“I think the timing was really good,” she said. “I had spent a lot of years working with teachers, working with counselors, working on the master schedule. It just seemed so natural.
“Work just doesn’t stop at 3 or 4 o’clock in the afternoon,” Johnson added. “It’s not a bad thing. It’s just very different.”
Superintendent Alex Cherniss took on his role at the same time Johnson took the helm at SMHS, but he said her prior experience in the district made his transition that much easier.
“I learned a great deal from her about the district and so much about the history and tradition of San Marino,” he said.
Cherniss lauded Johnson for ushering in a variety of programs and developments at SMHS during her tenure and pointed out her efforts, as a former guidance counselor, to help students branch out extensively in their searches for higher education institutions.
“She really was an integral part of what we do at the high school,” he said. “She brought that past experience to her role as principal and, in San Marino, that’s really important. She had that background and it served her well in that role.”
Asked to pick a highlight, Johnson immediately brought up the SMHS Titans’ state football championship in 2015.
“That was extraordinary and really a lot of fun,” she said. “All the way up to Sacramento, that just doesn’t happen very often for a school our size.”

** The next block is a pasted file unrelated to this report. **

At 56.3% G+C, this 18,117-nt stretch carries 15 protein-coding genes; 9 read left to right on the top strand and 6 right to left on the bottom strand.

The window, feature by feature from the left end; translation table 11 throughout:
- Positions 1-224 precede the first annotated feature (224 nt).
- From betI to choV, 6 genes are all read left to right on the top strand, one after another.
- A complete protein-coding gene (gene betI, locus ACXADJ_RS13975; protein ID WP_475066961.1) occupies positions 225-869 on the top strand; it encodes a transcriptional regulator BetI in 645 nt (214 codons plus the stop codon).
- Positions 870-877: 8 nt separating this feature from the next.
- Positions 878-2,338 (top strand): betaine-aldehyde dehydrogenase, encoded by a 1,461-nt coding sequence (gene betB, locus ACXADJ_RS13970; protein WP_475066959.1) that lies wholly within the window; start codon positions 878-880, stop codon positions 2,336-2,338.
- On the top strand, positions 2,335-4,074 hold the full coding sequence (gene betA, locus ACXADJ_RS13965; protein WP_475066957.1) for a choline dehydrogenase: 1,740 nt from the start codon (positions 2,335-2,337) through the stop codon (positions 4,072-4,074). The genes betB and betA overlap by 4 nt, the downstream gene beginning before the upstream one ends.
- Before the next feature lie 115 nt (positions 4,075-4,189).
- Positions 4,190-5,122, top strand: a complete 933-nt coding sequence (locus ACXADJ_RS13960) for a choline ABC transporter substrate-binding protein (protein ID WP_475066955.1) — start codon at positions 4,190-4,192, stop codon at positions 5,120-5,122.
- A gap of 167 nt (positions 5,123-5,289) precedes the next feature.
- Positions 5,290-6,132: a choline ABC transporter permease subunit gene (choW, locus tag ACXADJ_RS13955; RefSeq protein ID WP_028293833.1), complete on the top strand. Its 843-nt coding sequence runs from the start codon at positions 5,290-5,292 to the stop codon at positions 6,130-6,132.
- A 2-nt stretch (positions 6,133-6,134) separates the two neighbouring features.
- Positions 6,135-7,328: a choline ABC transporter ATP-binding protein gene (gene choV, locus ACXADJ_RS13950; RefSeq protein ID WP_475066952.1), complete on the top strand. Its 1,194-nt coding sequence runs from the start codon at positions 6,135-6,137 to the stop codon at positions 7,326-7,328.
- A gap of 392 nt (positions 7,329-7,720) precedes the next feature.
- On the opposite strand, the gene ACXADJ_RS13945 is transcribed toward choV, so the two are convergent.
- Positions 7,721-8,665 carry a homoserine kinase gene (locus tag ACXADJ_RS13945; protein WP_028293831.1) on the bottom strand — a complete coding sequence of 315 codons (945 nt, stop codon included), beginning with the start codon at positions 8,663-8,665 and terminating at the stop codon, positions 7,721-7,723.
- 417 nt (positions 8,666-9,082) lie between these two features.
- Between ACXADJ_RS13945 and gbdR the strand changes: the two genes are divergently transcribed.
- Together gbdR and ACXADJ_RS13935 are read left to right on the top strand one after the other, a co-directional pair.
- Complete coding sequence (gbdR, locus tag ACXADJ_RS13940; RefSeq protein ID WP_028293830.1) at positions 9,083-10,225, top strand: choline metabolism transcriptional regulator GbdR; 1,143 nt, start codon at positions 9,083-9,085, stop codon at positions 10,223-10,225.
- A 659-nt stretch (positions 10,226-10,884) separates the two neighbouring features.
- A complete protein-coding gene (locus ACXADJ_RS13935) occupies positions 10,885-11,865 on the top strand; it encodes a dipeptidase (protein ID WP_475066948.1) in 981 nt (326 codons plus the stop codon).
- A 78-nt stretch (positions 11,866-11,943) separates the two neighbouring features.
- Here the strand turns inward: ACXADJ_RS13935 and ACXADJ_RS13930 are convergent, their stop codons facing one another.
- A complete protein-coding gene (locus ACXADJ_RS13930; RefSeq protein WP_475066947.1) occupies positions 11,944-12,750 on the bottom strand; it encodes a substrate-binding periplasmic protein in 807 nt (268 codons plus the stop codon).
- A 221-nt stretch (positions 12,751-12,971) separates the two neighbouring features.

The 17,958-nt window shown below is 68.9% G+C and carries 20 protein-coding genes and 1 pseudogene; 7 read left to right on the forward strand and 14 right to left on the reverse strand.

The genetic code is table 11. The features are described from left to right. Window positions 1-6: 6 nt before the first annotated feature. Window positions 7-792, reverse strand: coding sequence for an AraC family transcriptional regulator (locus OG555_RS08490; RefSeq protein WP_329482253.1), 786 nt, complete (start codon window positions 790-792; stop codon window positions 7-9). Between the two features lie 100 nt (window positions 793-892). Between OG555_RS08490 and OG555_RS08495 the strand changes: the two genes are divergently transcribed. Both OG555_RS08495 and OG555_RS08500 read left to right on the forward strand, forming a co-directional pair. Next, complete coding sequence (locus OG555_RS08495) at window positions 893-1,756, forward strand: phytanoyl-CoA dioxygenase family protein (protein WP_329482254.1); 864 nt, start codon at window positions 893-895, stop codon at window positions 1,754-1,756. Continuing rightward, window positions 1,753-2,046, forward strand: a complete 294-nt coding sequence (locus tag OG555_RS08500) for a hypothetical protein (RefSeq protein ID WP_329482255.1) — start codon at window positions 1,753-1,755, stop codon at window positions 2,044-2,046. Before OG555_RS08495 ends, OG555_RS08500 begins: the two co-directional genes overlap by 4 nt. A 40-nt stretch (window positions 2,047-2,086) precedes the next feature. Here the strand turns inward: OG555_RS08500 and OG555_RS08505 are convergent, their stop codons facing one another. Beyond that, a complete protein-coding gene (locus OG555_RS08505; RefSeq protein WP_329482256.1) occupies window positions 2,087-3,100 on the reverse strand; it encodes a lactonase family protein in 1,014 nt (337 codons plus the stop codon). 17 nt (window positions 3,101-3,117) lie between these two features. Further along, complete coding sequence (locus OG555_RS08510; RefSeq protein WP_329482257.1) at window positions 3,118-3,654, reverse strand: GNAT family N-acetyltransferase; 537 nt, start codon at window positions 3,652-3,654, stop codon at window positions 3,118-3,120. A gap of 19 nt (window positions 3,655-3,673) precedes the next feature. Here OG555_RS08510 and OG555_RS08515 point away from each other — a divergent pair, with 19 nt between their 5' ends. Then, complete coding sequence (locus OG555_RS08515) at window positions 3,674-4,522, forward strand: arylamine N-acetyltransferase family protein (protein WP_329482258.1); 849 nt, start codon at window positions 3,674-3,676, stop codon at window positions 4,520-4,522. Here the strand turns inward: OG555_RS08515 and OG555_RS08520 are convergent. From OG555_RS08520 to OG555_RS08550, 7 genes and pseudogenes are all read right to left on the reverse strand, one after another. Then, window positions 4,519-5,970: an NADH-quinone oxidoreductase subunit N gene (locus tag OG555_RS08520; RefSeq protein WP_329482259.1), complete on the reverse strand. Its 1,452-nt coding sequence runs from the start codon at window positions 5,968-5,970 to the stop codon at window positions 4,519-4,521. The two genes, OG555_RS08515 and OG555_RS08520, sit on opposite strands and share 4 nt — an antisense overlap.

Johnson said she tried not to focus on her feelings too much while ushering out her final SMHS graduating class this month. The day was, after all, about them.
“As each face came up for his or her diploma, I was just so proud of them,” she said. “I wasn’t focused on my feelings then. I was more focused on their emotions.”
For the immediate future, Johnson will relocate to San Luis Obispo, where she and her husband have recently finished building a home. After taking a year or so off to regroup, Johnson said she has eyes on volunteerism, most likely in the San Gabriel Valley. She mentioned the Huntington Library, specifically, as a place that caught her eye.
“I just keep landing in really special places,” she said, reflecting on the sum of her career.